How does solubility change with temperature?
Considering 3 of the 6 general matter states...
Le Chatelier's Principle : "When any system at equilibrium is subjected to change in concentration, temperature, volume, or pressure, then the system readjusts itself to counteract (partially) the effect of the applied change and a new equilibrium is established" .enter link description here
I would sum it up by stating that 'equilibrum' will always struggle to be kept the same way.
Now delving into the question...
Temperature influence on solubility changes.
(Temperature is directly proportional to their Solubility [increase])
The effects differ whether the reaction is endothermic or exothermic. When it is a endothermic reaction; using Le Chatelier's principle : the system shifts toward the product side in order to alleviate this stress ...
This results in the solid being dissociated while equilibrum being re-established, when the solution temperature increases.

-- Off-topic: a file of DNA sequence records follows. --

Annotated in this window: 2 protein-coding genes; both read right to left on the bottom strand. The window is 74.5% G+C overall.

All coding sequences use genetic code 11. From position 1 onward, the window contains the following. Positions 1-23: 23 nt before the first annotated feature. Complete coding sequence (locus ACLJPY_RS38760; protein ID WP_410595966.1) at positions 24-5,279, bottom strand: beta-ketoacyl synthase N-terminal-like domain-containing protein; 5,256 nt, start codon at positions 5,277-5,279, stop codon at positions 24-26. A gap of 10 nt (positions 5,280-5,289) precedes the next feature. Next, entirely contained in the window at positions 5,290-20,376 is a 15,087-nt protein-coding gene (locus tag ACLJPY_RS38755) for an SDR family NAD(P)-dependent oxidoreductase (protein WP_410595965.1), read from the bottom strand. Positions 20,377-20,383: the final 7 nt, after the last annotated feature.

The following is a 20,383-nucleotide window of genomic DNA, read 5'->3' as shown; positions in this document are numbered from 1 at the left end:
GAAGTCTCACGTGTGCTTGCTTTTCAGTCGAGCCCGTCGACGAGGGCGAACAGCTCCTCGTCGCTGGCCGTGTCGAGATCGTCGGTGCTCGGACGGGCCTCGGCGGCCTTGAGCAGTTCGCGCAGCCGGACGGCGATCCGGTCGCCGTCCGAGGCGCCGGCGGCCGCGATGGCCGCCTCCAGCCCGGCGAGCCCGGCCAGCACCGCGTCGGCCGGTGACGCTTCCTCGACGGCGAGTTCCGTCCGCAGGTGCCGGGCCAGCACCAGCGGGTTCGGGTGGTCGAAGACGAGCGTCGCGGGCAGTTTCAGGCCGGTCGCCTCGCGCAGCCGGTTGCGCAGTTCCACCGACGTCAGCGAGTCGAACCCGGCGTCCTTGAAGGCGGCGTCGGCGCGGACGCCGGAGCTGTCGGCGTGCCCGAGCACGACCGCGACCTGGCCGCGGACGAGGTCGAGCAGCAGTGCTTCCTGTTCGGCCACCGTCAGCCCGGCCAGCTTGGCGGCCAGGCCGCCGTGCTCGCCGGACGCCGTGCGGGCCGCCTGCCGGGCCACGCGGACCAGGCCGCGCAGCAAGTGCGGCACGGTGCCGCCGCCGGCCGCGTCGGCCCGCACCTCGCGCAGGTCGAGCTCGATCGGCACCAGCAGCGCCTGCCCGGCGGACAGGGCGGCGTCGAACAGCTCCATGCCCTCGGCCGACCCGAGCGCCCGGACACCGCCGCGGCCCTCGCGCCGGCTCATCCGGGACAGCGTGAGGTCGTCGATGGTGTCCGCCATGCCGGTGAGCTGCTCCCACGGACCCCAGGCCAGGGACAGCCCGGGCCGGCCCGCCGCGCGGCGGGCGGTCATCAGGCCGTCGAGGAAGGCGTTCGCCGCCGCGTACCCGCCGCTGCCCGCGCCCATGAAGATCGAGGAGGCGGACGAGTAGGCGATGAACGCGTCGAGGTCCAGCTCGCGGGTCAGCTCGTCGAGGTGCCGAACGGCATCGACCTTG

In contrast, it is the opposite result when talking about exothermic reactions.
In this case, definitive predictions cannot be made. :(
(Temperature is inversely proportional to their Solubility)
Gas particles have more average kinetic energy meaning that its molecules are moving faster. Therefore, the gas particles dissolved in the liquid are more likely to escape to the gas phase, thus, less likely to be dissolved.
Increasing temperatures result in stress on the product side (where heat is). The system shifts towards the reactant side in order to ease this new stress. In consequence, the equilibrium concentration of the gas particles (in gaseous phase) increases, resulting in a lower solubility.
In contrast, it is the opposite result when decreasing the temperature.